A.J. Fernandez’s San Lotano is a line of cigars that has been a long time coming. I was introduced to it in its pre-release form at the 2009 trade show. But you could also say the San Lotano is a long time returning. Because once upon a time, in the sepia-toned pre-Castro past, Fernandez’s grandfather produced a popular Cuban cigar by the same name, so the press release tells us:
With a rich history, San Lotano dates back to Cuba’s pre-Castro era where the brand was among the most popular with traditional Cuban cigar makers. Retired for decades, the line is being reintroduced by A.J. Fernandez whose grandfather first started the brand in San Luis, Cuba. San Lotano is made entirely by hand in the Fernandez factory in Esteli, Nicaragua, and is available in three enticing variations encompassing Habano, Connecticut and Maduro wrappers.
A.J. Fernandez is no stranger in the cigar industry. As a third generation cigar maker, born in Cuba, Fernandez is well known for being one of the only cigar makers in the industry to still employ many of the oldest traditions and secrets that have earned him an unmatched reputation among cigar aficionados. When asked about the importance of the brand, A.J. says, “San Lotano has been a project many years in the making for me, and it is made to honor the tradition of cigar making that I learned from my father and my father’s father. The blends are extremely rich, flavorful and are the culmination of my family’s knowledge which has been accumulated over the last century.”
The reincarnation of the San Lotano is available in three blends, Habano, Connecticut and a box-pressed Maduro, and will come in boxes of 20 in four sizes: Churchill (7 x 52), Torpedo (6 1/2 x 52), Toro (6 x 52) and Robusto (5 x 52). For the purposes of this review, I’ve selected the Habano Robusto. Let’s see if this blend is a fitting tribute to the original.
Size: 5 x 52
Filler: Dominican Republic, Honduras, Nicaragua
Smoking Time: 1 1/2 hours
Source: Purchased by reviewer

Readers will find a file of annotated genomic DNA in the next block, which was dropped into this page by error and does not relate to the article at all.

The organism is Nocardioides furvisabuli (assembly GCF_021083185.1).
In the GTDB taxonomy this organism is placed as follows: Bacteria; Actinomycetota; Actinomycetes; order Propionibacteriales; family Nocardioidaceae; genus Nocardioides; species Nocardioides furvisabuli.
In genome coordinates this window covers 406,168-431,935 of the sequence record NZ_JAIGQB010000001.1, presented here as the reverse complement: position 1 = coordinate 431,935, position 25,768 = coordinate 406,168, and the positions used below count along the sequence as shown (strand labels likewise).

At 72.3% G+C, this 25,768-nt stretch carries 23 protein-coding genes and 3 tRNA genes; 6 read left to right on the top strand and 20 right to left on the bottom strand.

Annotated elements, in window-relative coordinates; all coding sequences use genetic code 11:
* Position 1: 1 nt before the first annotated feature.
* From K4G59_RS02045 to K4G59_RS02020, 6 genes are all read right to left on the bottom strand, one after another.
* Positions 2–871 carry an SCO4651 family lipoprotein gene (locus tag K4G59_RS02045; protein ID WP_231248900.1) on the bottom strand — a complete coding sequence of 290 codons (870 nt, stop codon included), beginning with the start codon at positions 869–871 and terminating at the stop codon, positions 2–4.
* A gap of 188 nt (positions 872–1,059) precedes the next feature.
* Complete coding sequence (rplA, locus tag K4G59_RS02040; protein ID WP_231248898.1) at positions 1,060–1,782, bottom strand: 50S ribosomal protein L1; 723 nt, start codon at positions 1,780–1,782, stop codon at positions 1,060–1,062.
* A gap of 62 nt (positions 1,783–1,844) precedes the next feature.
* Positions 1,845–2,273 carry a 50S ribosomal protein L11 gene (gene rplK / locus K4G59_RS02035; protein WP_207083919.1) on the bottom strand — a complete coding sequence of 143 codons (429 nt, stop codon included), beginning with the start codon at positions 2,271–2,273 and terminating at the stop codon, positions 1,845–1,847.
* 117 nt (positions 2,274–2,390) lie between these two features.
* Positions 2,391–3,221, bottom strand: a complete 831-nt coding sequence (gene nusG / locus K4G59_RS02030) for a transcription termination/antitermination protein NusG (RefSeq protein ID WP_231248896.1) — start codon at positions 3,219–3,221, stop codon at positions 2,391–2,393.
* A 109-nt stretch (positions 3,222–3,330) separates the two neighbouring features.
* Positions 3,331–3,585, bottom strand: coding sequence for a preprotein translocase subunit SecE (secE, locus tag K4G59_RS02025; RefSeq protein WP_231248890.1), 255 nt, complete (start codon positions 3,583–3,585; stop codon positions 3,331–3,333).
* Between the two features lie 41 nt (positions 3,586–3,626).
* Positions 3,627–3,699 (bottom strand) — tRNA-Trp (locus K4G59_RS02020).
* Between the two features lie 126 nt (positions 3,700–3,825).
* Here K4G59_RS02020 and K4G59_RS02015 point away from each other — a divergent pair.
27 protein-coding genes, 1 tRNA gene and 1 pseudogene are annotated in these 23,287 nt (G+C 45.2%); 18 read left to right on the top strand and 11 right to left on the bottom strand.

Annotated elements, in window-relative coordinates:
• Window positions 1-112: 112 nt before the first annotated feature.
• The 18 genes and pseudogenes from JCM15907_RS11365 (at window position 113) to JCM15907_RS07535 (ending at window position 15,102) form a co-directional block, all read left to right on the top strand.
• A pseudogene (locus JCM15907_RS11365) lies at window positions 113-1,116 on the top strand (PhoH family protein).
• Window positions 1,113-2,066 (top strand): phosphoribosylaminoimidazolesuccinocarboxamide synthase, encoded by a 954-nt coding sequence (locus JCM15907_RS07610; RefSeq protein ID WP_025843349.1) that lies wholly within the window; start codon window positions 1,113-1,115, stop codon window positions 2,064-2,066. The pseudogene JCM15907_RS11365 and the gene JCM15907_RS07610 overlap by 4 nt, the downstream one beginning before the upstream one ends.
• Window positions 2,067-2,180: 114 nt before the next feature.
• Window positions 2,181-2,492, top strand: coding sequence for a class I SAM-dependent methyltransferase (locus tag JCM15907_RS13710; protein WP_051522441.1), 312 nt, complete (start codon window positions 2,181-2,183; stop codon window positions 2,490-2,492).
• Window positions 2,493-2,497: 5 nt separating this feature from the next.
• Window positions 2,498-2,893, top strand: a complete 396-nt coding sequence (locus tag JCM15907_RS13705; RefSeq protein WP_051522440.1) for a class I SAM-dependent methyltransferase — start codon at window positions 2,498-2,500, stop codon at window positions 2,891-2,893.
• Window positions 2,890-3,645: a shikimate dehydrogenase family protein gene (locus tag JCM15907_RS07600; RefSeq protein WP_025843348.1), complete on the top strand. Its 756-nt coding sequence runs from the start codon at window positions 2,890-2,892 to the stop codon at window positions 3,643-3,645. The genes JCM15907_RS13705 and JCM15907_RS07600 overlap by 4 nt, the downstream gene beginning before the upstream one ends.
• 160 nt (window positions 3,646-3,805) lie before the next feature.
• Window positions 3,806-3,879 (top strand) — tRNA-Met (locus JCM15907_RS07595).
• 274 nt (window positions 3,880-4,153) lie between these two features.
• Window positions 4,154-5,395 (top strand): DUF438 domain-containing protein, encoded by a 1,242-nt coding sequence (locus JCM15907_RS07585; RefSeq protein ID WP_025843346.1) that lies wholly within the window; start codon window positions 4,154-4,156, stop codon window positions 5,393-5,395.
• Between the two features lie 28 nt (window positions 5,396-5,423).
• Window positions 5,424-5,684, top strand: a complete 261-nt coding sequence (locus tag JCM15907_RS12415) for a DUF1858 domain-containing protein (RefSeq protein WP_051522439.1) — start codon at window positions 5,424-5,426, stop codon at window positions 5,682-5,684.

As you can see in the pictures, the San Lotano Habano is a great looking smoke. Something about name and the earthy tones of the band conjure up images of sunsets in the wild west, at least in my mind anyway. It definitely has a unique look that should help it stand out in the humidor.
The Brazilian wrapper is dark enough to be called a maduro, and on the sticks I selected for this review, flawless: smooth, few, mostly fine veins and a nice oily sheen. In fact, I don’t recall ever seeing a crack or a patch on any of these I smoked prior to this review either.
Pawing the stick over looking for glitches to report, I noticed it felt a little heavy in the hand, and only slightly softer than a rock. The wrapper scent varied a little from stick to stick, a funky compost and either a chocolate or an earthy aroma. The cold draw was easier than I expected, and in one stick tasted like hard candy and anise.
Much like the Pre-Smoke, the San Lotano Habano gets high marks in terms of combustion. It took a little extra toasting time to get burning properly, but once it was lit, it was smooth sailing. When the burn line wasn’t razor straight, it was very close, and the well-formed ash seemed nearly as solid as the leaf was before burning. The impressively long ash shown in the Tower of Burn hit the ashtray with an audible thud when it finally dropped, and remained completely intact.
The san Lotano got to an impressive start with rich buttery-feeling cream, roasted nuts and spice. As the cigar warmed up, I noted caramel, coffee bean, chocolate, more spice and a meaty wood, all in interesting combinations.
Around the beginning of the second third, I started to pick up a lingering medley of creamy vanilla sweetness and cinnamon that brings to mind the word “velvety”. In this third, the savory roasted nuts were gone, and in their place were meaty coffee been and cedar flavors. There was also a consistent mild smokey quality to this third.
As the cigar burned into the final third, pepper appeared and charry cedar grew more prominent as the body kicked it up a notch or two. In the background, meat and dark chocolate continued to played a part.
If I was given an unbanded San Lotano Habano, I would have guessed it retailed for around ten bucks. It looks, feels and smokes like quality craftsmanship. It’s just a great value for money.
The San Lotano Habano is another one of those sticks that seem to get better every time I smoke it. After burning a number of them over the past month, I started thinking about boxes instead of five packs. And now the focused attention of a review confirms it for me, the San Lotano Habano is box-worthy. The immaculate burn, the rich and involved flavors and the really reasonable price have garnered this smoke guaranteed seating in my perpetually overfilled humidor.
If you happen find the San Lotano Habano sitting on the shelf in your local shop, give it a shot. In fact, I recommend burning one while you’re there (provided the it’s still legal to do so), because the chances are you’ll buy more before you leave.
Liked It: Yes, box-worthy.
Buy It Again: Yes
Recommend It: Yes
Tower of Burn
Here for your viewing pleasure is my trademark Tower of Burn.